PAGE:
No matter which team wins the Stanley Cup, one of the four longest current droughts between Stanley Cups will end. Which will mean the Islanders’ 27-year drought moves up the ladder to fourth longest.
Of course, it also means the Rangers’ streak of 16 years takes a step up, too.
God, 16 years. Has it really been?
Have you seen the Dustin Byfuglien “History will be Made” promo yet?
This just in from NHLPA:
OVER $94,000 RAISED IN NHLPA AUCTION OF TEAM CANADA OLYMPIC JERSEYS; PROCEEDS TO BENEFIT “HOCKEY FOR HAITI”
…Sidney Crosby jersey raises $37,100 for World Vision’s Haiti earthquake relief
TORONTO, ON (May 25, 2010) — Hockey fans have raised $94,000 USD to help rebuild a children’s hospital in Haiti through a National Hockey League Players’ Association (NHLPA) online auction of Team Canada jerseys worn during the 2010 Olympics, as part of the “Hockey for Haiti” relief initiative.
The NHLPA’s one-week sale of 23 Canadian jerseys – which were worn in Canada’s February 23rd victory over Germany – for the “Hockey for Haiti” relief project ended May 18th, with Sidney Crosby’s jersey topping the sales at $37,100 USD. Nineteen of the Team Canada jerseys raised over $2,000 USD each, including that of playoff scoring leader, Jonathan Toews, which raised $7,600 USD.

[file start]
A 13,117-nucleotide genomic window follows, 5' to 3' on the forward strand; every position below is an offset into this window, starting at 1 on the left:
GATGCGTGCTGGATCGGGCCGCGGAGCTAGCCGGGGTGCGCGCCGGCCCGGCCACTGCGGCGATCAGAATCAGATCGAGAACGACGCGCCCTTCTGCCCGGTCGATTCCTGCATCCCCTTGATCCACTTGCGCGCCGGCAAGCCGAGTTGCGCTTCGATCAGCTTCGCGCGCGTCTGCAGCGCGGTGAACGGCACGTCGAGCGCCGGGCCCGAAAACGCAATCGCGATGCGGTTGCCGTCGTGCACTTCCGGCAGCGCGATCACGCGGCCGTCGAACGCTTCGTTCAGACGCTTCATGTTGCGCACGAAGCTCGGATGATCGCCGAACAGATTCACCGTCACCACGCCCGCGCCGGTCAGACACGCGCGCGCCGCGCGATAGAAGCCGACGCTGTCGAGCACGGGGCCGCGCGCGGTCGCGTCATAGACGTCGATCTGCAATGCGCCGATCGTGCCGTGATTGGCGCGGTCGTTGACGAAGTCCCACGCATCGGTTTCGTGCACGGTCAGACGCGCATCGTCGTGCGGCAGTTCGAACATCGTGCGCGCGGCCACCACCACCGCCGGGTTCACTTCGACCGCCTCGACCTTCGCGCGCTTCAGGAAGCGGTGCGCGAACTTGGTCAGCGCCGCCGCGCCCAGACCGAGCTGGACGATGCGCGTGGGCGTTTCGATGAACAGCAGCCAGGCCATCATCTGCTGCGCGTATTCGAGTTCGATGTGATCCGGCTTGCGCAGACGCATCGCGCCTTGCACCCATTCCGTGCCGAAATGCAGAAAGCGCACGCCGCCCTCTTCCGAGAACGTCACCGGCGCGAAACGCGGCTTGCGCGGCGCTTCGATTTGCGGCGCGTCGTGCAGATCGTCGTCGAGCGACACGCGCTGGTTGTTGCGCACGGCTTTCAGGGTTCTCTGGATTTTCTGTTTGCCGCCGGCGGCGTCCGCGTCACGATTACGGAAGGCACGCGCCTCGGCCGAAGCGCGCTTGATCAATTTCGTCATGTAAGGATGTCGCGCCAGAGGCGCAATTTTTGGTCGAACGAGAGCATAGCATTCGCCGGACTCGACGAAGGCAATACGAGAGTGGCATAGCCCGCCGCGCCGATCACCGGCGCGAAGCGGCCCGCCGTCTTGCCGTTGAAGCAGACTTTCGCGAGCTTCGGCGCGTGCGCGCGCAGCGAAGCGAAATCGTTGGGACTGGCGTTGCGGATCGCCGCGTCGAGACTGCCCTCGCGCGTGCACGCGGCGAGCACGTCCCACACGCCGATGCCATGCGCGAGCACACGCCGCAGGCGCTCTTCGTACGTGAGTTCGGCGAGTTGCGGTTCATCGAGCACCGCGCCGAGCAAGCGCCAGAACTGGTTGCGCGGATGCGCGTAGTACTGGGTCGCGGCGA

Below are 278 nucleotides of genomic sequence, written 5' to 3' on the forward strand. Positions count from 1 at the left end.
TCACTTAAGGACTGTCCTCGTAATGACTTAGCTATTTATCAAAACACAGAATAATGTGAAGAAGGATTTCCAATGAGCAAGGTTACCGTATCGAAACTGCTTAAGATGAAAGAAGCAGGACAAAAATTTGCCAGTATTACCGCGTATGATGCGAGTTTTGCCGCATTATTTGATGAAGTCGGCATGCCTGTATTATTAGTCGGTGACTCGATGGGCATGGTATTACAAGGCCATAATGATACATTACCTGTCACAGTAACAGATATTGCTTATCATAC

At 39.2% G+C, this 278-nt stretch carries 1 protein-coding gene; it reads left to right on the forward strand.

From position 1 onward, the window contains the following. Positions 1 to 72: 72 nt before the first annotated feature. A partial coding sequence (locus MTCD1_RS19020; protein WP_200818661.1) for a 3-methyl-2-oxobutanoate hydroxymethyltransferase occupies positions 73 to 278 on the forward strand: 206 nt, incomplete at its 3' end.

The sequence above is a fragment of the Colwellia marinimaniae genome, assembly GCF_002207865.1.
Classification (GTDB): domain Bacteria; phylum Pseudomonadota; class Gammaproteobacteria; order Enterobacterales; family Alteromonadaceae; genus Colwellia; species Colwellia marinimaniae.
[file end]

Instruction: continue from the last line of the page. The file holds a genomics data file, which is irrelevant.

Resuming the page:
Today, hockey fans have one final chance to bid on Team USA jerseys, before the second phase of the auction begins a staggered closing at 7:00 p.m. ET. The Team USA jerseys include the jersey worn by USA goaltender Ryan Miller in his first career Olympic victory, as well as jerseys worn by Patrick Kane, Zach Parise and the entire USA roster.
In the coming weeks, many international jerseys are up for auction. The Team Finland phase starts later on this evening, which will include a jersey worn by Olympic men’s hockey all-time scoring leader, Teemu Selanne.
In total, the auction includes 140 hockey jerseys worn by NHL players from 12 different countries. All proceeds from the NHLPA’s auction of Olympic jerseys will go to “Hockey for Haiti”, a joint initiative between Georges Laraque, the NHLPA and World Vision Canada.